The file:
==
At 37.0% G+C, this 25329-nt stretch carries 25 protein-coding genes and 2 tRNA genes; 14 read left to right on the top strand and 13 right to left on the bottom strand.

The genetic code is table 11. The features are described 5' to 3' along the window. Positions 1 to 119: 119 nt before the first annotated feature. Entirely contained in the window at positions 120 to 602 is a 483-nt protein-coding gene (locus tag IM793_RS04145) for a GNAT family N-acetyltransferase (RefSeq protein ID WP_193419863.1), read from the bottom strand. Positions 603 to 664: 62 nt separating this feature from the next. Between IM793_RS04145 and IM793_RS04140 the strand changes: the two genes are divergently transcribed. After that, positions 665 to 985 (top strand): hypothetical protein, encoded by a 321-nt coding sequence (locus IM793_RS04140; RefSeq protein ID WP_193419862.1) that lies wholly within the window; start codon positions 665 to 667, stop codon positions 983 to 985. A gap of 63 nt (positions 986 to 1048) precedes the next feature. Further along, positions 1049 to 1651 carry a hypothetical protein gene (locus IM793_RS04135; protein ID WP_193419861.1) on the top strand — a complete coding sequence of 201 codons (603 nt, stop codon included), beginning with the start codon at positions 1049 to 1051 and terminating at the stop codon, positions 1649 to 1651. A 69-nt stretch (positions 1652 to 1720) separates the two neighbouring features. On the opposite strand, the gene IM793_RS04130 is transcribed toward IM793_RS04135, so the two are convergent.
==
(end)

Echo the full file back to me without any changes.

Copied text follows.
At 37.0% G+C, this 25329-nt stretch carries 25 protein-coding genes and 2 tRNA genes; 14 read left to right on the top strand and 13 right to left on the bottom strand.

The genetic code is table 11. The features are described 5' to 3' along the window. Positions 1 to 119: 119 nt before the first annotated feature. Entirely contained in the window at positions 120 to 602 is a 483-nt protein-coding gene (locus tag IM793_RS04145) for a GNAT family N-acetyltransferase (RefSeq protein ID WP_193419863.1), read from the bottom strand. Positions 603 to 664: 62 nt separating this feature from the next. Between IM793_RS04145 and IM793_RS04140 the strand changes: the two genes are divergently transcribed. After that, positions 665 to 985 (top strand): hypothetical protein, encoded by a 321-nt coding sequence (locus IM793_RS04140; RefSeq protein ID WP_193419862.1) that lies wholly within the window; start codon positions 665 to 667, stop codon positions 983 to 985. A gap of 63 nt (positions 986 to 1048) precedes the next feature. Further along, positions 1049 to 1651 carry a hypothetical protein gene (locus IM793_RS04135; protein ID WP_193419861.1) on the top strand — a complete coding sequence of 201 codons (603 nt, stop codon included), beginning with the start codon at positions 1049 to 1051 and terminating at the stop codon, positions 1649 to 1651. A 69-nt stretch (positions 1652 to 1720) separates the two neighbouring features. On the opposite strand, the gene IM793_RS04130 is transcribed toward IM793_RS04135, so the two are convergent.